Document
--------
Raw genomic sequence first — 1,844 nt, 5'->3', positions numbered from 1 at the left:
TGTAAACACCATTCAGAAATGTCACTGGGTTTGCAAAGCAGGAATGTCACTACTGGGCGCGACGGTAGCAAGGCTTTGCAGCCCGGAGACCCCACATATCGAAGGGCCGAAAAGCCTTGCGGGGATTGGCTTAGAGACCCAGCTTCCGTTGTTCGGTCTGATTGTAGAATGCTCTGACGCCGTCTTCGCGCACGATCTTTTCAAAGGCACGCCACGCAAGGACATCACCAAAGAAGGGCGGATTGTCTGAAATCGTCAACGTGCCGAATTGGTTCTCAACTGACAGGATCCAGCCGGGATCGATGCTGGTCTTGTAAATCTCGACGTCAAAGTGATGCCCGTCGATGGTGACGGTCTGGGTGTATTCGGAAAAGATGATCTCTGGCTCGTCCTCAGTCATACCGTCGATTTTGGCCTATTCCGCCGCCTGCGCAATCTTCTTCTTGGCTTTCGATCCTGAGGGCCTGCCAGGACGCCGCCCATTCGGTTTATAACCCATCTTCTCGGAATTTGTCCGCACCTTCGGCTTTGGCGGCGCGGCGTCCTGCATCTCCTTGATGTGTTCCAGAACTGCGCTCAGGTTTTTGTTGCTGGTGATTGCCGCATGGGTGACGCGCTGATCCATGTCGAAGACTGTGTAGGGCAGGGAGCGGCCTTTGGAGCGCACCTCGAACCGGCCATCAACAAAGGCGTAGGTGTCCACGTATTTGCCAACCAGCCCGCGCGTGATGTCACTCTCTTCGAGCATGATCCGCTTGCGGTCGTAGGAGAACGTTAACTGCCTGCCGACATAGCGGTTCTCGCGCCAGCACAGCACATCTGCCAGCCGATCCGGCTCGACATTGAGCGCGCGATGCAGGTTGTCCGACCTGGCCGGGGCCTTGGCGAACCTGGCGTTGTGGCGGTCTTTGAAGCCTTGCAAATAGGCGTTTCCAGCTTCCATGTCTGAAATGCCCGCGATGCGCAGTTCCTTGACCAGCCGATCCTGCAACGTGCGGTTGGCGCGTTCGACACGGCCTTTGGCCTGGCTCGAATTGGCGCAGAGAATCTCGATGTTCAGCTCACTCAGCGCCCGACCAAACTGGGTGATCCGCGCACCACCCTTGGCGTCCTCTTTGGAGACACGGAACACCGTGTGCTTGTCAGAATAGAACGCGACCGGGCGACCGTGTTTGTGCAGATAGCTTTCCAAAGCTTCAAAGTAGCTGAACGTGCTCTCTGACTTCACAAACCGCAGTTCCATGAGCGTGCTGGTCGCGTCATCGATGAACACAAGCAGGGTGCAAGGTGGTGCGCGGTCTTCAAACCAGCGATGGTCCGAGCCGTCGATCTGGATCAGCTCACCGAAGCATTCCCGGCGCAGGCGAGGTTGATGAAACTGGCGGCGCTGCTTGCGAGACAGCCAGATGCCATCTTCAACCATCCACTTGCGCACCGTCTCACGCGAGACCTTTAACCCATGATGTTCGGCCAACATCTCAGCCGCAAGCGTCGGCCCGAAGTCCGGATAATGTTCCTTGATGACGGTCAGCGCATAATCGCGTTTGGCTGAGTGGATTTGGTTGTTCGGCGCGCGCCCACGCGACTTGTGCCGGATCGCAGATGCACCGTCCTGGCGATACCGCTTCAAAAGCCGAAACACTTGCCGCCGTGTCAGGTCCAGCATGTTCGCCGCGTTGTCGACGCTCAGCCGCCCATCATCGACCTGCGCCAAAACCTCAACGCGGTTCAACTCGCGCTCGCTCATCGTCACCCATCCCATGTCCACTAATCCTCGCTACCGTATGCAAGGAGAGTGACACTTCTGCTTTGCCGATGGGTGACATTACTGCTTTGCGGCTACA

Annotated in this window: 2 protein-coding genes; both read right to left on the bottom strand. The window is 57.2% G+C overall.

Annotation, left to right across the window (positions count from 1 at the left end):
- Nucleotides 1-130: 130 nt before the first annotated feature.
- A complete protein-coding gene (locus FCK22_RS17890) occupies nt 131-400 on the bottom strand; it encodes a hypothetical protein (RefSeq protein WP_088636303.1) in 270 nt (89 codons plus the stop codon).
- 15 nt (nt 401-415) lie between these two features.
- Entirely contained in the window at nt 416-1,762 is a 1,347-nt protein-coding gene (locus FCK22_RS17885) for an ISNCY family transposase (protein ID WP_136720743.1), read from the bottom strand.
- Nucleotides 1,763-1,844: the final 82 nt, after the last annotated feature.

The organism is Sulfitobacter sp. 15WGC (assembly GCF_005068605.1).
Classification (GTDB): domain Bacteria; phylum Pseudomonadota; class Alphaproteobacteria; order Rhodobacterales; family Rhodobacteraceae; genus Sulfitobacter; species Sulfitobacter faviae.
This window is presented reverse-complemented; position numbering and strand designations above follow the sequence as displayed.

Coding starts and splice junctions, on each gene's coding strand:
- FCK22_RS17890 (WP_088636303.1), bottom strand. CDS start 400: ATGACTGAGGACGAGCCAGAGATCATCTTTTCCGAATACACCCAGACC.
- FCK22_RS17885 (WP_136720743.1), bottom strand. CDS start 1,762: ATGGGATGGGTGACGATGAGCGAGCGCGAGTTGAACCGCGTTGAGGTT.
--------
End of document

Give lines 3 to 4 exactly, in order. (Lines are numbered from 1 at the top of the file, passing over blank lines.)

Annotated in this window: 2 protein-coding genes; both read right to left on the bottom strand. The window is 57.2% G+C overall.

Annotation, left to right across the window (positions count from 1 at the left end):